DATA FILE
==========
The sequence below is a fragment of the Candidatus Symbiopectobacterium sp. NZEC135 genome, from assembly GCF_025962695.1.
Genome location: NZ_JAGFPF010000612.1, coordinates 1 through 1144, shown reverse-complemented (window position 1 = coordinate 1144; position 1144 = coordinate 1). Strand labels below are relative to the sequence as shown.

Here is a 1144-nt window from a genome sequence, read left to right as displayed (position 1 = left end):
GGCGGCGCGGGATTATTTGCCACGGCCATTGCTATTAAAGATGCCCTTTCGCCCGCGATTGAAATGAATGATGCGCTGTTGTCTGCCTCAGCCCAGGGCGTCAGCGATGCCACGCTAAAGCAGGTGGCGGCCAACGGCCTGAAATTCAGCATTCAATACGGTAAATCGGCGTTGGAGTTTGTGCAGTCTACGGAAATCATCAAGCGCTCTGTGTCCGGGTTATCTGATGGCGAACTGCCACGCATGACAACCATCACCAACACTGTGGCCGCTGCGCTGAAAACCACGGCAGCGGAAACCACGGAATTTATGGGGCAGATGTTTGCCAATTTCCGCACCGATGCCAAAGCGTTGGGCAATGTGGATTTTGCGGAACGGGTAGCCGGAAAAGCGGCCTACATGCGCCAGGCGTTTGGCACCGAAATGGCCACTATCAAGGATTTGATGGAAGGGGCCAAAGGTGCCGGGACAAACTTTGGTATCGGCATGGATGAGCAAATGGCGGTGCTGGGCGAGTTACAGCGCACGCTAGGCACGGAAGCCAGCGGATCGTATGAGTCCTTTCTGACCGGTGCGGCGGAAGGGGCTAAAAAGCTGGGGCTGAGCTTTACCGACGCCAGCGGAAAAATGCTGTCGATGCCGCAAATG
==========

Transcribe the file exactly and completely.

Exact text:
The sequence below is a fragment of the Candidatus Symbiopectobacterium sp. NZEC135 genome, from assembly GCF_025962695.1.
Genome location: NZ_JAGFPF010000612.1, coordinates 1 through 1144, shown reverse-complemented (window position 1 = coordinate 1144; position 1144 = coordinate 1). Strand labels below are relative to the sequence as shown.

Here is a 1144-nt window from a genome sequence, read left to right as displayed (position 1 = left end):
GGCGGCGCGGGATTATTTGCCACGGCCATTGCTATTAAAGATGCCCTTTCGCCCGCGATTGAAATGAATGATGCGCTGTTGTCTGCCTCAGCCCAGGGCGTCAGCGATGCCACGCTAAAGCAGGTGGCGGCCAACGGCCTGAAATTCAGCATTCAATACGGTAAATCGGCGTTGGAGTTTGTGCAGTCTACGGAAATCATCAAGCGCTCTGTGTCCGGGTTATCTGATGGCGAACTGCCACGCATGACAACCATCACCAACACTGTGGCCGCTGCGCTGAAAACCACGGCAGCGGAAACCACGGAATTTATGGGGCAGATGTTTGCCAATTTCCGCACCGATGCCAAAGCGTTGGGCAATGTGGATTTTGCGGAACGGGTAGCCGGAAAAGCGGCCTACATGCGCCAGGCGTTTGGCACCGAAATGGCCACTATCAAGGATTTGATGGAAGGGGCCAAAGGTGCCGGGACAAACTTTGGTATCGGCATGGATGAGCAAATGGCGGTGCTGGGCGAGTTACAGCGCACGCTAGGCACGGAAGCCAGCGGATCGTATGAGTCCTTTCTGACCGGTGCGGCGGAAGGGGCTAAAAAGCTGGGGCTGAGCTTTACCGACGCCAGCGGAAAAATGCTGTCGATGCCGCAAATG